The Grounds

Garden and Grounds

The grounds have long been kept as traditional as possible. This is of particular benefit for film crews as there is minimal work in preparing for period filmin. However some particular plants have seen better days, so the time has come to uproot and replace.

This has the potential to leave hedges with spaces until the new plants mature to the point where they can be clipped in line with the surrounding foliage. Of course species will be accurately matched wherever possible, so given time the replacements will be completely unoticeable.yew topiary in nurseryImage by Hedgeworx

In addition to hedging we felt some of the specimen trees need major cutting back and maintenance, and in a few specific cases replacing completely. There are suppliers who import enormous topiary and we aim to replace like for like. Therefore this should be completely unoticeable, other than while the works are in progress.

There are also some masonary works which will require maintenance over the next few years, however we think this should be delayed until as late as possible. The reson being that whilst it will ultimately improve the appearance of the gardens, in the short term it may require heavy machinery and excessive footfall on easily damaged areas, particularly lawns.

The plan is also to increase the wildlife areas. Whilst these are out of sight, there are a number of new plant species which can be introduced, these in turn will attrach a wide range of insects and beetles. It is hoped that the increase in insects will attract birds, bats, lizards and other wildlife, this will help the eco sysstem and it’s hoped ultimately assist in natural pest control withoutt the need for artificial spraying.

wild garden for nature

Everything is only at the initial staages at the moment and consultation will be taken before any changes are put into place.

The Local Wildlife

Being and older building surrounded by countryside the house is not just surrounded by nature but is a refuge for wildlife too, with the river running close by, a reservoir around a quarter of a mile away and a large area of woodland behind us, you are never far away from nature.

The local deer population seems to have grown over the last couple of years, both red deer and Muntjacks are often seen muntjac deergrazing in the open fields. Also squirrels (albeit grey as opposed to our red ones) seem to have been increasing in numbers of late.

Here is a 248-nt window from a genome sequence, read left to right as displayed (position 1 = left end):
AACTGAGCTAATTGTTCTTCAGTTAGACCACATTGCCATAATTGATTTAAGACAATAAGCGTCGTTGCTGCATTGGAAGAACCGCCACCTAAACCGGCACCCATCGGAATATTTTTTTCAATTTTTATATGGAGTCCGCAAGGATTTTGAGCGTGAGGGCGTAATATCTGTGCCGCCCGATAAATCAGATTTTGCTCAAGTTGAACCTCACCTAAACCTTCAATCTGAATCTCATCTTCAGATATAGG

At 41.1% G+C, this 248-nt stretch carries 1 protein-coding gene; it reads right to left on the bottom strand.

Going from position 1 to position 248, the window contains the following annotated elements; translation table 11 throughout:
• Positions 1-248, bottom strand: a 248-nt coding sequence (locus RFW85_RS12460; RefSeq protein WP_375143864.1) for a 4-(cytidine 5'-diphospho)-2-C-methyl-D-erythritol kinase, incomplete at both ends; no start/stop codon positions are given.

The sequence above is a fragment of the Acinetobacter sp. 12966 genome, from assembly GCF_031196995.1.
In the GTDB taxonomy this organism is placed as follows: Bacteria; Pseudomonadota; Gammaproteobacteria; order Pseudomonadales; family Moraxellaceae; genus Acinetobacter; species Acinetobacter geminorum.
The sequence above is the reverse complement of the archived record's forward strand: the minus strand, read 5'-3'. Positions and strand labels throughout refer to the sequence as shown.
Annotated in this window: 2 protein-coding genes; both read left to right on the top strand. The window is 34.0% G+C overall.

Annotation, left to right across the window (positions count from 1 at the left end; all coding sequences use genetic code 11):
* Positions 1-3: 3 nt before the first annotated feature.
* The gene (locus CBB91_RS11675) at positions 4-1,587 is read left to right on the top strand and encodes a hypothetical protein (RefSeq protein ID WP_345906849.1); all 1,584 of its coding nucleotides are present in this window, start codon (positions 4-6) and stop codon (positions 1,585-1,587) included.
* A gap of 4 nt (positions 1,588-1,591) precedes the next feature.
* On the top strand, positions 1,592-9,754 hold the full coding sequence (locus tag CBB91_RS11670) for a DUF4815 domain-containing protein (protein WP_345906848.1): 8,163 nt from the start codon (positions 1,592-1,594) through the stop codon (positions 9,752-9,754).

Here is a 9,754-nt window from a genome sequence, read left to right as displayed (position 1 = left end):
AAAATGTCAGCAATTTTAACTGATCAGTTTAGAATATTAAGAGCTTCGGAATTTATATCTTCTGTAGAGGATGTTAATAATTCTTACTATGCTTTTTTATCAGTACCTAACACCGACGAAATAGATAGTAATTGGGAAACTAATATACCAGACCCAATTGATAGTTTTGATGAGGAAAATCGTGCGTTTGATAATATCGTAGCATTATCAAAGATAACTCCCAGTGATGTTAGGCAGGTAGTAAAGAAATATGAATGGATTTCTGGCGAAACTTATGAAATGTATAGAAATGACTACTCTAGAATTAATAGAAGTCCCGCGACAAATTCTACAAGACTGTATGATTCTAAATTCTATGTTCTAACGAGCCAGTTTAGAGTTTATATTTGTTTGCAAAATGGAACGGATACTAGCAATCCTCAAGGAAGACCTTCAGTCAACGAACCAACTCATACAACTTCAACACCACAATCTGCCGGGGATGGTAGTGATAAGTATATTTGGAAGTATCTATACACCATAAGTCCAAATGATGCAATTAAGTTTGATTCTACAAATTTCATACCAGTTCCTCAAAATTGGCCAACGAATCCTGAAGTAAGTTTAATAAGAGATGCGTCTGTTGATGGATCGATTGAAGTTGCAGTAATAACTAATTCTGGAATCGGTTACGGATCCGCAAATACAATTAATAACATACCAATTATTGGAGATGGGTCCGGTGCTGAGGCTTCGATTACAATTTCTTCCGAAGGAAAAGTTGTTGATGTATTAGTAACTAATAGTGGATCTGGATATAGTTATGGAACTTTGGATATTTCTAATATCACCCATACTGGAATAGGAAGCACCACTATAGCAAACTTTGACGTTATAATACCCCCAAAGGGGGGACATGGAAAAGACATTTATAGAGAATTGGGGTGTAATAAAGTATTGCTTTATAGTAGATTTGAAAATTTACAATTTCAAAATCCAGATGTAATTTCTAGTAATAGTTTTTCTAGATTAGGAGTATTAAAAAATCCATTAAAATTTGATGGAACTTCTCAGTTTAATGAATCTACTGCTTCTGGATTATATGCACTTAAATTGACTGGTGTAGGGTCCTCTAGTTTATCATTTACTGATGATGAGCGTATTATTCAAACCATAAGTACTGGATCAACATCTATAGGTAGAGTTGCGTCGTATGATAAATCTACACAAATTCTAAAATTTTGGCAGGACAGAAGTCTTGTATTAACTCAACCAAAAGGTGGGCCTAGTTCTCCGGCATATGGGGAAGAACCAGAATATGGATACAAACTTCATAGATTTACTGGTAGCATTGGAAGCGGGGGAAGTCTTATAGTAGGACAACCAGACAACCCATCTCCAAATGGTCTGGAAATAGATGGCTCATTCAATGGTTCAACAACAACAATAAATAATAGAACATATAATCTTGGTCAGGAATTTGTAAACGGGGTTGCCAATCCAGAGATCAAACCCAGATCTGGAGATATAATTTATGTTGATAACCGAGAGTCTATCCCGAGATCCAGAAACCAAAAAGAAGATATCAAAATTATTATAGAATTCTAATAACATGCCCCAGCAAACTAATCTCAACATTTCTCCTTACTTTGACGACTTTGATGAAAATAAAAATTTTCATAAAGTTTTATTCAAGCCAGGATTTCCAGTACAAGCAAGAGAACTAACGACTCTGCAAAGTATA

The roof of the building is said to have colonies of bats in there, this only came to light when construction work was due to begin and the surveyor found them roosting in the rafters, due to their protected status a portion of the work had to be delayed until they had finished bringing up their young. This was several years back, although I’m told that they will usually continue to roost in the same place if possible, so the chances are that they are still there now. Also the mix of water, woodland and open countryside means they could be almost any of our indigenous British species.

water volesWater voles and mink are both said to have been seen at the river and there is even a roumour that otters are present there, although I do find this highly unlikely and there has been no confirmed sighting from a reliable source. I would expect that if they were there a local conservation group would have undertaken a monitoring scheme to keep an eye on their progress. It’s quite likely that any sightings are just a mink, wrongly identified instead. You can buy loads of different monitoring type of equipment, so there’s no doubt that it would be quite easy to trap or photograph them.

This year I have seen a huge number of Bumble bees, I don’t know if their numbers are on the increase or if the weather has somehow worked in their favour, but I can’t remember ever having seen so many. Of course it could just be that their nest is close by somewhere.

The local beekeeper is also often around tending to his hives, although I’m told it’s been a bad year for honeybees as they built up early in the warm weather we had back in March, then have struggled to get out to feed due to the low temperatures and high volumes of rain we’ve had this spring and summer. He is not Bee Hivesexpecting a great honey crop this year, you can see updates about how he is getting on here www.honeybeehive.co.uk.

The raptors are another regular sighting around here, Buzzards, Red Kites and Kestrels are all regularly seen and seem to do well feeding on the mice and voles which are abundant in the hedgerows and fields. Speaking of which, there must be some kind of subsidy available to farmers this year to encourage them to leave fields to grow as wild meadow. I’ve seen several, which were previously arable but have now been left to grow wild, I expect they will be cutting them for hay at some point soon, but it still leaves a great opportunity for wildflowers to grow and provide nectar and pollen for both the wild insects and our local beekeepers wards.